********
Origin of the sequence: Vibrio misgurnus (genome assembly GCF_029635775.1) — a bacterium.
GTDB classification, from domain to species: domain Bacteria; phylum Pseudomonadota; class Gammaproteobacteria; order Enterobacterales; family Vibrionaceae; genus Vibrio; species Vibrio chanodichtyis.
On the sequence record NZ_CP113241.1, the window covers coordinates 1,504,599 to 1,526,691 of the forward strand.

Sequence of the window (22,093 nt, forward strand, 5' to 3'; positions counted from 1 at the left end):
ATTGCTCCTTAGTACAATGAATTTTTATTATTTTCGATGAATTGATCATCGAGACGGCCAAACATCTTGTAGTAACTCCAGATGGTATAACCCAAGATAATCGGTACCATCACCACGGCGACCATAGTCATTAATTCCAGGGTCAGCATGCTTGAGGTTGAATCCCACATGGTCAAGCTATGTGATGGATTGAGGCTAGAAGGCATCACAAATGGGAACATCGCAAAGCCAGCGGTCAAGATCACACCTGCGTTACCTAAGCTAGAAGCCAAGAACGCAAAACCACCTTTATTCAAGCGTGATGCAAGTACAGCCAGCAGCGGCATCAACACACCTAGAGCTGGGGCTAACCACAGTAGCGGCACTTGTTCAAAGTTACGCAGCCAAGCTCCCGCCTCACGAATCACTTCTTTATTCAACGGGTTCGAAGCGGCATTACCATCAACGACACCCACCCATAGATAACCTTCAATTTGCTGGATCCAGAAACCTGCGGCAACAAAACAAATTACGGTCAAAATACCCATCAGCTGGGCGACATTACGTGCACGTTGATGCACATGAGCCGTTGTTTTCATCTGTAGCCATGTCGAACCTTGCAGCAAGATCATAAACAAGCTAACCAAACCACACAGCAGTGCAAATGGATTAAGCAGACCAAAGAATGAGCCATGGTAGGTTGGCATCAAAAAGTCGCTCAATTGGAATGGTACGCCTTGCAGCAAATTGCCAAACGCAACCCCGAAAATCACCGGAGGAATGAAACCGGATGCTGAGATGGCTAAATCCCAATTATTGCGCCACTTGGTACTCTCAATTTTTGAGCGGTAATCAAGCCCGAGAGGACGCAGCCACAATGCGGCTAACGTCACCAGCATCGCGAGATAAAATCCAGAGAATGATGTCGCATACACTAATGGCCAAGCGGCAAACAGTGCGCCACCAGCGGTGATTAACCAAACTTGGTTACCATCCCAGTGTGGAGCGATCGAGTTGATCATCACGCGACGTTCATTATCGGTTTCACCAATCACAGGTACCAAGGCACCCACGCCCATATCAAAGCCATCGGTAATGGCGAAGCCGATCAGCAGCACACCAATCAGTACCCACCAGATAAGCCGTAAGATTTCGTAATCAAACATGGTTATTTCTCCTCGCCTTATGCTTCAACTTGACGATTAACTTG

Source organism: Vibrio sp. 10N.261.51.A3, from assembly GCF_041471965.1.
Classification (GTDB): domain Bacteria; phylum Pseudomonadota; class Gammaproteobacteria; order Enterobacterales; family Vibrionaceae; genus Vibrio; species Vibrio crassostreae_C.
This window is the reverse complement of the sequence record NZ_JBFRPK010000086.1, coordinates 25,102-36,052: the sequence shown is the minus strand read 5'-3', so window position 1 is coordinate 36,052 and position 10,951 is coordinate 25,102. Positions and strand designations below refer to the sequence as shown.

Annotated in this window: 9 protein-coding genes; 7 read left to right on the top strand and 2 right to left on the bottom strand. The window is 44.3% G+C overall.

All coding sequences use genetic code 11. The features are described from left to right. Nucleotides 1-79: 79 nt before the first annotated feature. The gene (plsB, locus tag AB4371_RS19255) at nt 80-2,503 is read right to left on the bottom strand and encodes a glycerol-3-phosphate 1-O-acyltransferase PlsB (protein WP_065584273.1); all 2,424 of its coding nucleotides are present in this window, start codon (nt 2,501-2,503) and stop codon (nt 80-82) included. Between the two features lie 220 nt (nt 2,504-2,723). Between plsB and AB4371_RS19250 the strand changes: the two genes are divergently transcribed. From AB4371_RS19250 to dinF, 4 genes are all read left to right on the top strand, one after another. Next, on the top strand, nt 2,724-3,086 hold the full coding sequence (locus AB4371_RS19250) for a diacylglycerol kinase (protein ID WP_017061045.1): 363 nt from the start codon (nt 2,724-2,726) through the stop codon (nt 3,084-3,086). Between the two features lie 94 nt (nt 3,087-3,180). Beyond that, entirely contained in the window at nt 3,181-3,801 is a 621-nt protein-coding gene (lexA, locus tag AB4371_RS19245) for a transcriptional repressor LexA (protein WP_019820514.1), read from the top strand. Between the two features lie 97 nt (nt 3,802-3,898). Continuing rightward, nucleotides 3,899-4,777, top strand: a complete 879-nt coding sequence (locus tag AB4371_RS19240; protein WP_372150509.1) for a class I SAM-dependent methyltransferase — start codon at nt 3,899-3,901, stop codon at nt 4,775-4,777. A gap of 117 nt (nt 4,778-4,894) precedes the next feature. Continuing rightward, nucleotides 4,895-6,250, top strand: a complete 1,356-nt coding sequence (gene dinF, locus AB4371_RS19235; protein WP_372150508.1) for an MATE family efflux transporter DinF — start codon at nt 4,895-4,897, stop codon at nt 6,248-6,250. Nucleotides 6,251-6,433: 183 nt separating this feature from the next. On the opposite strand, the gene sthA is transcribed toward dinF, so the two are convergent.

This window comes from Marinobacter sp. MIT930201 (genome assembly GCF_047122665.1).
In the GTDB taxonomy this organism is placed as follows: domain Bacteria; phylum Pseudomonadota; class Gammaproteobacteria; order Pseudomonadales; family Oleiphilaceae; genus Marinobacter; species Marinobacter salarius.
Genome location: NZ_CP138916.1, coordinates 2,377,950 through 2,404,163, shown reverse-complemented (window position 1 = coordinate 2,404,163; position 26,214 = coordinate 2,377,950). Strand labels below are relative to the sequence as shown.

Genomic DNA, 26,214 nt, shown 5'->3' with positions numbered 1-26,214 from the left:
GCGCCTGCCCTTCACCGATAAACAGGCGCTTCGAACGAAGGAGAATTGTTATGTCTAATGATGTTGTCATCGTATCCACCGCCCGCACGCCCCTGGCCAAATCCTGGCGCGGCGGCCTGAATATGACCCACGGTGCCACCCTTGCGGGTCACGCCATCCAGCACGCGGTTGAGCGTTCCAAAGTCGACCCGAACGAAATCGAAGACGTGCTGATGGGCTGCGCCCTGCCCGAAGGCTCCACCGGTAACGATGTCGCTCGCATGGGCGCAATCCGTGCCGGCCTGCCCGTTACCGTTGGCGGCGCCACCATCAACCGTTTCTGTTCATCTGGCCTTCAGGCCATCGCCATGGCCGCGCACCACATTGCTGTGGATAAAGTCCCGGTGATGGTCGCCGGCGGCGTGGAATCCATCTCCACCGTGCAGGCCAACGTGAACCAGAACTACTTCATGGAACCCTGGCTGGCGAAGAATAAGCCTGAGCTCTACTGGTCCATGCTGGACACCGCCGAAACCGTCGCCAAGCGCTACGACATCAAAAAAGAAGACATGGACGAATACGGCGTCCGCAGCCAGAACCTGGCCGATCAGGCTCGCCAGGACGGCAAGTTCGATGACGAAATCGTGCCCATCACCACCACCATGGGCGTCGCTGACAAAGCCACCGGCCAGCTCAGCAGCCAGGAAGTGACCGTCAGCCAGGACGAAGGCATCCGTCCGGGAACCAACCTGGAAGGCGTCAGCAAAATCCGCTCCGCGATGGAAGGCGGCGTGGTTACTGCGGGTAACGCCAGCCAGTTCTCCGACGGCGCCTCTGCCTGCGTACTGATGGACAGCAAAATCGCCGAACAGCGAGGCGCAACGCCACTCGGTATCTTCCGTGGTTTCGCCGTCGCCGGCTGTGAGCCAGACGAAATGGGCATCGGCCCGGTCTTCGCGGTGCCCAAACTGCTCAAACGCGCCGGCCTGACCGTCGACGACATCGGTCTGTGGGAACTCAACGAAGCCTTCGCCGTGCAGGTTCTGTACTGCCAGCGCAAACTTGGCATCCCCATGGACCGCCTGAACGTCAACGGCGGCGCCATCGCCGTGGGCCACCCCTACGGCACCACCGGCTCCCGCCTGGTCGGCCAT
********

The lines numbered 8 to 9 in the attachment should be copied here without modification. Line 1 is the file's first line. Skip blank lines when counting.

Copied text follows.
This window is the reverse complement of the sequence record NZ_JBFRPK010000086.1, coordinates 25,102-36,052: the sequence shown is the minus strand read 5'-3', so window position 1 is coordinate 36,052 and position 10,951 is coordinate 25,102. Positions and strand designations below refer to the sequence as shown.

Annotated in this window: 9 protein-coding genes; 7 read left to right on the top strand and 2 right to left on the bottom strand. The window is 44.3% G+C overall.